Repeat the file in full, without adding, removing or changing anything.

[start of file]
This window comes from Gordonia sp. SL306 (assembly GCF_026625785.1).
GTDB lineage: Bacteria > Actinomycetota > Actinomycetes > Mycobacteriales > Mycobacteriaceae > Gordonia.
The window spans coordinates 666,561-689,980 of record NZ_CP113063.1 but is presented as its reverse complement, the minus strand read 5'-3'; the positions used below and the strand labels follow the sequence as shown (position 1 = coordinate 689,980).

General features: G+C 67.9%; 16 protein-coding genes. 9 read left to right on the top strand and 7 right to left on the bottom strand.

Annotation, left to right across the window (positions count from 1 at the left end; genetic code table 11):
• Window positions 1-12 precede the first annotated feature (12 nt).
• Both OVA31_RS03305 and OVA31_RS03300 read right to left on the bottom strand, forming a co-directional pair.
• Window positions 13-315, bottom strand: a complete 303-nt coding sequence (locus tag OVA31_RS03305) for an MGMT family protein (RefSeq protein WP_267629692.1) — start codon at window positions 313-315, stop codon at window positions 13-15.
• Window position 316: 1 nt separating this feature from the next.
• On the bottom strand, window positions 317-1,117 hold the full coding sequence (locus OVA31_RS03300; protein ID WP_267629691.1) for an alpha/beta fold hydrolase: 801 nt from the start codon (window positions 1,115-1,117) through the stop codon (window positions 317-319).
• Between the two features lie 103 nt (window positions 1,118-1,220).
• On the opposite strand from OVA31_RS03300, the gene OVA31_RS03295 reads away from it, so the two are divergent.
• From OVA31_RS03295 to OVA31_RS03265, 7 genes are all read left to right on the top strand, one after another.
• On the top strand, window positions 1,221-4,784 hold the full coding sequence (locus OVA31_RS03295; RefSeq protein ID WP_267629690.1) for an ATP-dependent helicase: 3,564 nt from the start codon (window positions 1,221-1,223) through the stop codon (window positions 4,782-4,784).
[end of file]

This window comes from Gordonia sp. SL306 (assembly GCF_026625785.1).
GTDB lineage: Bacteria > Actinomycetota > Actinomycetes > Mycobacteriales > Mycobacteriaceae > Gordonia.
The window spans coordinates 666,561-689,980 of record NZ_CP113063.1 but is presented as its reverse complement, the minus strand read 5'-3'; the positions used below and the strand labels follow the sequence as shown (position 1 = coordinate 689,980).

General features: G+C 67.9%; 16 protein-coding genes. 9 read left to right on the top strand and 7 right to left on the bottom strand.

Annotation, left to right across the window (positions count from 1 at the left end; genetic code table 11):
• Window positions 1-12 precede the first annotated feature (12 nt).
• Both OVA31_RS03305 and OVA31_RS03300 read right to left on the bottom strand, forming a co-directional pair.
• Window positions 13-315, bottom strand: a complete 303-nt coding sequence (locus tag OVA31_RS03305) for an MGMT family protein (RefSeq protein WP_267629692.1) — start codon at window positions 313-315, stop codon at window positions 13-15.
• Window position 316: 1 nt separating this feature from the next.
• On the bottom strand, window positions 317-1,117 hold the full coding sequence (locus OVA31_RS03300; protein ID WP_267629691.1) for an alpha/beta fold hydrolase: 801 nt from the start codon (window positions 1,115-1,117) through the stop codon (window positions 317-319).
• Between the two features lie 103 nt (window positions 1,118-1,220).
• On the opposite strand from OVA31_RS03300, the gene OVA31_RS03295 reads away from it, so the two are divergent.
• From OVA31_RS03295 to OVA31_RS03265, 7 genes are all read left to right on the top strand, one after another.
• On the top strand, window positions 1,221-4,784 hold the full coding sequence (locus OVA31_RS03295; RefSeq protein ID WP_267629690.1) for an ATP-dependent helicase: 3,564 nt from the start codon (window positions 1,221-1,223) through the stop codon (window positions 4,782-4,784).